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Shakespeare Garden

 

In As You Like It, William Shakespeare describes the Forest of Arden as having "tongues in trees, books in running brooks, Sermons in stones and good in every thing" (2.1.16-17). That's also an apt description of The Huntington, where literary treasures (including a world-class collection of the Bard's own works) flourish in the midst of nature. Located between the Huntington Art Gallery and the Virginia Steele Scott Gallery and connecting to the Rose Garden, the Shakespeare Garden features a broad variety of plants; some cultivated in England during Shakespeare's time, some mentioned in his plays and sonnets, plus many whose ancestors trace back to plants of his Renaissance writings. From Hamlet, there are pansies, fennel, a willow tree, and rosemary; from Romeo and Juliet, a pomegranate tree; from A Midsummer Night's Dream, violets and thyme; from A Winter's Tale, daffodils and maidenheads; and, of course, daisies from Love's Labour's Lost.

 

Shakespeare Garden

 

Roses are the most often mentioned flower in Shakespeare's work. Here in the garden, visitors will find some of the old damask and musk rose varieties dating back to Roman and Renaissance times that would have been familiar to him, plus modern examples of roses whose flower forms were common in that era. The wonderfully fragrant 'William Shakespeare 2000' rose surrounds a welcoming bench. Its color and form could well resemble the "deep vermilion" rose mentioned in Sonnet 98. Framed entirely by roses, a bust of Shakespeare commemorates the author of 37 plays, 154 sonnets and two narrative poems—many of them found in early editions in the Library.

 

While it has no connection to Shakespeare, the flagpole in the garden has an fascinating story all its own. It was made from the single trunk of a Douglas fir from the Pacific Northwest. Brought by ship to Redondo Beach, it was loaded onto two horse-drawn wagons and hauled through the streets of Los Angeles to the Huntington in the autumn of 1909. The flagpole is 148 feet long with 132 feet above ground with 16 embedded in concrete below ground.While it has no connection to Shakespeare, the flagpole in the garden has an fascinating story all its own. It was made from the single trunk of a Douglas fir from the Pacific Northwest. Brought by ship to Redondo Beach, it was loaded onto two horse-drawn wagons and hauled through the streets of Los Angeles to the Huntington in the autumn of 1909. The flagpole is 148 feet long with 132 feet above ground with 16 embedded in concrete below ground.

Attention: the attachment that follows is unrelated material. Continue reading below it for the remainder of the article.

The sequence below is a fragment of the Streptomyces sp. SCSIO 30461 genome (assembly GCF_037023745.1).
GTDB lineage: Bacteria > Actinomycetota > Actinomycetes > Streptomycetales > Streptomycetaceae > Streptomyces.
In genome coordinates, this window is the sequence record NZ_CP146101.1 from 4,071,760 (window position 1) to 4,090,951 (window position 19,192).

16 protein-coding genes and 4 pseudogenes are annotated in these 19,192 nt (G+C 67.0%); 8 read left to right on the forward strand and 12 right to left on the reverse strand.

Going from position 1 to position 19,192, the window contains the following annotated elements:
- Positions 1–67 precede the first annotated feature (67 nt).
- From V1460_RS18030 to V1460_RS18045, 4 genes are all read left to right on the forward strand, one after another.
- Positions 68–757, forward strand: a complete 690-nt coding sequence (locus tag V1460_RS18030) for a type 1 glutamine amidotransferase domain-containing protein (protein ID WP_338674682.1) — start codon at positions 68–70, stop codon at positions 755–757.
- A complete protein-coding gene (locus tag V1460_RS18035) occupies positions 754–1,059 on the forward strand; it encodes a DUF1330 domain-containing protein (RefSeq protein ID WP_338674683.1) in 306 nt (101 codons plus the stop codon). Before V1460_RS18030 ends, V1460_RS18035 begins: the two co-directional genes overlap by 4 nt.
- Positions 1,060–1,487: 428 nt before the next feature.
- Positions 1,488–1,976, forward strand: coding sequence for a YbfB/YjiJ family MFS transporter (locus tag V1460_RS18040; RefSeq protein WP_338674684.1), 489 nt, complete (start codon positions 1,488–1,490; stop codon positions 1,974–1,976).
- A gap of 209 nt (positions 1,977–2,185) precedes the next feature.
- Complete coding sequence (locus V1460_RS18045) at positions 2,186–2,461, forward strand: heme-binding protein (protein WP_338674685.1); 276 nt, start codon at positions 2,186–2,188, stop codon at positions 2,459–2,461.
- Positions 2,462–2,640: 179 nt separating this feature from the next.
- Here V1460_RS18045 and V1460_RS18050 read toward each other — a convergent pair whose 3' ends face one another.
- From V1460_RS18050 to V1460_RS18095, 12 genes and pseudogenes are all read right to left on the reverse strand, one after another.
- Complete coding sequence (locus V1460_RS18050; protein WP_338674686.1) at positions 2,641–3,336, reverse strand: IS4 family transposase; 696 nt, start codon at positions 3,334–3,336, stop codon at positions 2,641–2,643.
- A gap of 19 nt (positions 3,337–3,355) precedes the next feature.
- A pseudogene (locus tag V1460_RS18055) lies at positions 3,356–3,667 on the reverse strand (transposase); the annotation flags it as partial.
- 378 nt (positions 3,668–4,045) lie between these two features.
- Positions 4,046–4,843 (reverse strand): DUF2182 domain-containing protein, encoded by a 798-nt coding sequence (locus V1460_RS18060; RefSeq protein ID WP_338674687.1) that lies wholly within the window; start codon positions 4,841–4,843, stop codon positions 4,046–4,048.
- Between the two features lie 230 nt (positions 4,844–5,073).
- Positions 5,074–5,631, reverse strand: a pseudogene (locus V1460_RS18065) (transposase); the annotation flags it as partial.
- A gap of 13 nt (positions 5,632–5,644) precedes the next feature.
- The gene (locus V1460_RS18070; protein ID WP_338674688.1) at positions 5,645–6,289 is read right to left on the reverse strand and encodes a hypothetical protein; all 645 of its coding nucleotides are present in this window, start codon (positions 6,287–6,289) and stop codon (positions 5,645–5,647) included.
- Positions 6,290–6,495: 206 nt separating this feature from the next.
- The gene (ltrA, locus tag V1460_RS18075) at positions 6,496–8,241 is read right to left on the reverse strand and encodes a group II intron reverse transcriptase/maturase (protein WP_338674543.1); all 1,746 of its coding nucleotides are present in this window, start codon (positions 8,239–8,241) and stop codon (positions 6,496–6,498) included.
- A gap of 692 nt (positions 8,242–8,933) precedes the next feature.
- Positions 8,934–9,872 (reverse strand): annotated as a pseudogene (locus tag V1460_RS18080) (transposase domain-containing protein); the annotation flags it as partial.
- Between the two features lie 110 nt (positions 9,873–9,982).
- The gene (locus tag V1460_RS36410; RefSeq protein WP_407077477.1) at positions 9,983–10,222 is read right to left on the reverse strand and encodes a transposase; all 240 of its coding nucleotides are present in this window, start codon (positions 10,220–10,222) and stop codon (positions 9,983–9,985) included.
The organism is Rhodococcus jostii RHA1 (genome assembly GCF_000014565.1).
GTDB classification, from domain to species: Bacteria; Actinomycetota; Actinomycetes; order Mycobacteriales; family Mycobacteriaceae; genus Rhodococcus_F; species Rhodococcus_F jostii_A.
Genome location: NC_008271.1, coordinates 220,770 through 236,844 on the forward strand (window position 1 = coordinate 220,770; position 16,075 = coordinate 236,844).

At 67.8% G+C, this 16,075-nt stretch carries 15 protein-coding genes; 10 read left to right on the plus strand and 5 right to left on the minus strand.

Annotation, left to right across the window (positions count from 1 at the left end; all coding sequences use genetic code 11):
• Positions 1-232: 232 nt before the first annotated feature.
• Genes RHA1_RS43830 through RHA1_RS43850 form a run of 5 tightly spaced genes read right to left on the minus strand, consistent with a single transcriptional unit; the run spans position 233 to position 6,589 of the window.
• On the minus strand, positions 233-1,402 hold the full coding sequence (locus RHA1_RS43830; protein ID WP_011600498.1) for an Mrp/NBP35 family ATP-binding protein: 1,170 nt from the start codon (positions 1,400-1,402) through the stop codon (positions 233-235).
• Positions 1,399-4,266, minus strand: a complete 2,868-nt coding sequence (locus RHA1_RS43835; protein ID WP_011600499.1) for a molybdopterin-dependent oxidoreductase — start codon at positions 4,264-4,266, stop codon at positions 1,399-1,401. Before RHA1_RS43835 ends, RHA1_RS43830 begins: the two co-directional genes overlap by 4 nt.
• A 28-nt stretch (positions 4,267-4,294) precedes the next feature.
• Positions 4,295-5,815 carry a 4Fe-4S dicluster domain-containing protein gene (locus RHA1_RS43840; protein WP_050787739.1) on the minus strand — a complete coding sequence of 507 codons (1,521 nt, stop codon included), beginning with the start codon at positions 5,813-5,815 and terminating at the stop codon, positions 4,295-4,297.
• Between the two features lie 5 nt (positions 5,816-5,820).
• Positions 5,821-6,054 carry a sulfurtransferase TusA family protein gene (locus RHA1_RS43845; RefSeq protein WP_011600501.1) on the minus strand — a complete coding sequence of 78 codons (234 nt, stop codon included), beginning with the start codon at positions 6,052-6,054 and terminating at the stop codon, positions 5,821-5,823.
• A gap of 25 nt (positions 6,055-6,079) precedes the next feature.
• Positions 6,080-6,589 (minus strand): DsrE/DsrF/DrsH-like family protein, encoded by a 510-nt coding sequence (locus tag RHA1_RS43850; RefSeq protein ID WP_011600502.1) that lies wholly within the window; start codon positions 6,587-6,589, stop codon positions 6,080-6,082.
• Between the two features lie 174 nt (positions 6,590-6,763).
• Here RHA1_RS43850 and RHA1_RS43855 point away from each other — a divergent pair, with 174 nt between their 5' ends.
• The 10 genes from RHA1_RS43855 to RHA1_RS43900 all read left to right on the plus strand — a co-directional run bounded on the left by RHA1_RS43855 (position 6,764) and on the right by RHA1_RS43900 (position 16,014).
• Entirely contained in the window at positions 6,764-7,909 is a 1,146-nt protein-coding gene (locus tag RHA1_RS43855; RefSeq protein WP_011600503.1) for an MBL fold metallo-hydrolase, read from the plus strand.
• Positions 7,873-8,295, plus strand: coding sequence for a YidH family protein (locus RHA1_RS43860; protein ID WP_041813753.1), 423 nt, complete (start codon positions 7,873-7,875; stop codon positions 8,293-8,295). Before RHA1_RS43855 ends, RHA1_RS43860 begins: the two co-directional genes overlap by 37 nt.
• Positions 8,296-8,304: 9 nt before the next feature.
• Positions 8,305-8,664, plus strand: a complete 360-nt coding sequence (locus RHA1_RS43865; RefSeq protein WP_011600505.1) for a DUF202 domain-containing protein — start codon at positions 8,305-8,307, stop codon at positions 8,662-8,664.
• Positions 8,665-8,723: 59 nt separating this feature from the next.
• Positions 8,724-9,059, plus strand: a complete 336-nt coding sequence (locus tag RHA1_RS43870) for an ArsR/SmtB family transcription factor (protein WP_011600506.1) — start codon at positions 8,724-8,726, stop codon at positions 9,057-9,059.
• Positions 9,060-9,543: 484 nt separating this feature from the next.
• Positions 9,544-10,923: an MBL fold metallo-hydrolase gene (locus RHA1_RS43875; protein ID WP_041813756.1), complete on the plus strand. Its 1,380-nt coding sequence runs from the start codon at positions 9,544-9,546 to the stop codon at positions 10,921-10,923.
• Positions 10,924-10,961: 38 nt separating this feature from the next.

Whether or not our visitors are aficionados of the Bard, they all appreciate the eye-catching, year-round floral display. Originally established in 1959, the garden today is designed with the stylized look of a pastoral woodland glade. The trees and shrubs are accented by both annuals and perennials used in great sweeps of color through the gently rolling landscape. Shadi Shihab, Curator of the Floristic Gardens, boasts "The Shakespeare Garden has become a favorite photo opportunity for our visitors." And our no-spray policy also makes it a very friendly atmosphere for many birds and butterflies.

 

Plantings are changed out frequently to keep the dazzling display of textures and colors. Even if you visit us often throughout the year, you'll always be surprised by something new in the Shakespeare Garden.


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About The Huntington

The Huntington Library, Art Collections, and Botanical Gardens is a collections-based research and educational institution established in 1919 by Henry E. and Arabella Huntington. Henry Huntington, a key figure in the...

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